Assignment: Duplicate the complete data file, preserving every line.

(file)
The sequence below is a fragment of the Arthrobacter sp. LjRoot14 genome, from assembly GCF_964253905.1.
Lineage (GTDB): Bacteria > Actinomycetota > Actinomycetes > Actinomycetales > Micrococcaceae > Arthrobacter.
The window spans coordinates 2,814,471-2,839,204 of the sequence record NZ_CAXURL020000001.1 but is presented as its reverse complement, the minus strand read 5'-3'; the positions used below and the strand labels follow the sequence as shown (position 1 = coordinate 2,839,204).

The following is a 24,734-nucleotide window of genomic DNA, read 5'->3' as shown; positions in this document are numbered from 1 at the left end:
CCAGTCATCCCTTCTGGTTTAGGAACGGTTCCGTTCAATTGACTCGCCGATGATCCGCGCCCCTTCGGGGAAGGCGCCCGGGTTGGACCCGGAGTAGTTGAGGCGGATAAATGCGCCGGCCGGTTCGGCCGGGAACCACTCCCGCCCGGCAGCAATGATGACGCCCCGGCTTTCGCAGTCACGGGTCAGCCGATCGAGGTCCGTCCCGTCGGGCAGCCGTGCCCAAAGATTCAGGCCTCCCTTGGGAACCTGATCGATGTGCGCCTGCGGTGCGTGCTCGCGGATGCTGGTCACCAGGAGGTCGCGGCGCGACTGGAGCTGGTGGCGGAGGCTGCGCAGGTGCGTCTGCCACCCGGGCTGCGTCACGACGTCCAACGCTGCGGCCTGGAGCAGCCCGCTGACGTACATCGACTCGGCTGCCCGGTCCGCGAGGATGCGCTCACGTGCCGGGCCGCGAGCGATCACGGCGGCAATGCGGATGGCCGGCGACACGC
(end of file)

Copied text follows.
The sequence below is a fragment of the Arthrobacter sp. LjRoot14 genome, from assembly GCF_964253905.1.
Lineage (GTDB): Bacteria > Actinomycetota > Actinomycetes > Actinomycetales > Micrococcaceae > Arthrobacter.
The window spans coordinates 2,814,471-2,839,204 of the sequence record NZ_CAXURL020000001.1 but is presented as its reverse complement, the minus strand read 5'-3'; the positions used below and the strand labels follow the sequence as shown (position 1 = coordinate 2,839,204).

The following is a 24,734-nucleotide window of genomic DNA, read 5'->3' as shown; positions in this document are numbered from 1 at the left end:
CCAGTCATCCCTTCTGGTTTAGGAACGGTTCCGTTCAATTGACTCGCCGATGATCCGCGCCCCTTCGGGGAAGGCGCCCGGGTTGGACCCGGAGTAGTTGAGGCGGATAAATGCGCCGGCCGGTTCGGCCGGGAACCACTCCCGCCCGGCAGCAATGATGACGCCCCGGCTTTCGCAGTCACGGGTCAGCCGATCGAGGTCCGTCCCGTCGGGCAGCCGTGCCCAAAGATTCAGGCCTCCCTTGGGAACCTGATCGATGTGCGCCTGCGGTGCGTGCTCGCGGATGCTGGTCACCAGGAGGTCGCGGCGCGACTGGAGCTGGTGGCGGAGGCTGCGCAGGTGCGTCTGCCACCCGGGCTGCGTCACGACGTCCAACGCTGCGGCCTGGAGCAGCCCGCTGACGTACATCGACTCGGCTGCCCGGTCCGCGAGGATGCGCTCACGTGCCGGGCCGCGAGCGATCACGGCGGCAATGCGGATGGCCGGCGACACGC